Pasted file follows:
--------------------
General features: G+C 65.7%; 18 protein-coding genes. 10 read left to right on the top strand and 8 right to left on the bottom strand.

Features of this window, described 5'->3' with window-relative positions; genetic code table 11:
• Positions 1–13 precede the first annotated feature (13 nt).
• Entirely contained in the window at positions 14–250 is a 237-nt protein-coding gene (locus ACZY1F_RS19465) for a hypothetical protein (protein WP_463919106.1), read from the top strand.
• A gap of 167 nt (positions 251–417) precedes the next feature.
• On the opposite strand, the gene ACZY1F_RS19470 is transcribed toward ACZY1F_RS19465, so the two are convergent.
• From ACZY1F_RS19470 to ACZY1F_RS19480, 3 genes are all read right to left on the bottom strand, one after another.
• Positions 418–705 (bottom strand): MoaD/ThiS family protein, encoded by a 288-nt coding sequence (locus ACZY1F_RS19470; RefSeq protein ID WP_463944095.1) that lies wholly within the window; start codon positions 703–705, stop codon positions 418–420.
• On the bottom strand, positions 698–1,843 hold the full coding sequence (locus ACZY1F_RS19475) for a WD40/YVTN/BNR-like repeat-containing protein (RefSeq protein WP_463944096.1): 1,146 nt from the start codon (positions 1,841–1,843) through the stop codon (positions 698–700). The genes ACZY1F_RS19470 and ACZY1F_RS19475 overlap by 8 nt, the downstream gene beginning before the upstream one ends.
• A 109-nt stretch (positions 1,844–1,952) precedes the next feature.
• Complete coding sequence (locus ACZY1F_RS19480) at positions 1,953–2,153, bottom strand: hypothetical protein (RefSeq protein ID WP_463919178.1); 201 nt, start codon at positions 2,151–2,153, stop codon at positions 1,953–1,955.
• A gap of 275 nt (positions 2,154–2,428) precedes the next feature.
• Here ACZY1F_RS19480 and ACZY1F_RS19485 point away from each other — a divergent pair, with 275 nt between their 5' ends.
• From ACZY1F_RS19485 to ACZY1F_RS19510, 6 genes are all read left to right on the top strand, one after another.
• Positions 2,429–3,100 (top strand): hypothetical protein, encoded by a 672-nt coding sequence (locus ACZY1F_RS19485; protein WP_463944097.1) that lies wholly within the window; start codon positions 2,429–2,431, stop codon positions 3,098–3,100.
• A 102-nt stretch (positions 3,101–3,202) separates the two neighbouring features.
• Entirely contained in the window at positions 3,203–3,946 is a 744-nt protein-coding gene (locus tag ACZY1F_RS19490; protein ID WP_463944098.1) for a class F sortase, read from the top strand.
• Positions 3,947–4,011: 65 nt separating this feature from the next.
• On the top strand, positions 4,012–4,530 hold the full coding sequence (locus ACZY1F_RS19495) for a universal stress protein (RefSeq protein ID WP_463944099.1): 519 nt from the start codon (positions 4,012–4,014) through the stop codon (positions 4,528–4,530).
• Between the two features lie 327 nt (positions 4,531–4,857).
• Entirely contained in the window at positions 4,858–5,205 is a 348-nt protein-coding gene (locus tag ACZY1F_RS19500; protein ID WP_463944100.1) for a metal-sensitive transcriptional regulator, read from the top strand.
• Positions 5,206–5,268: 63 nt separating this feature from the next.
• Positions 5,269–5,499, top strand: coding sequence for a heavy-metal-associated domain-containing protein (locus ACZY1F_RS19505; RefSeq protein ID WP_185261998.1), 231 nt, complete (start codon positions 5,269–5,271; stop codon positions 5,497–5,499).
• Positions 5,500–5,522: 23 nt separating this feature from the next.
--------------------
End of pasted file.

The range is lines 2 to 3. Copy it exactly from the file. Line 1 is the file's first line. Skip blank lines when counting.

Features of this window, described 5'->3' with window-relative positions; genetic code table 11:
• Positions 1–13 precede the first annotated feature (13 nt).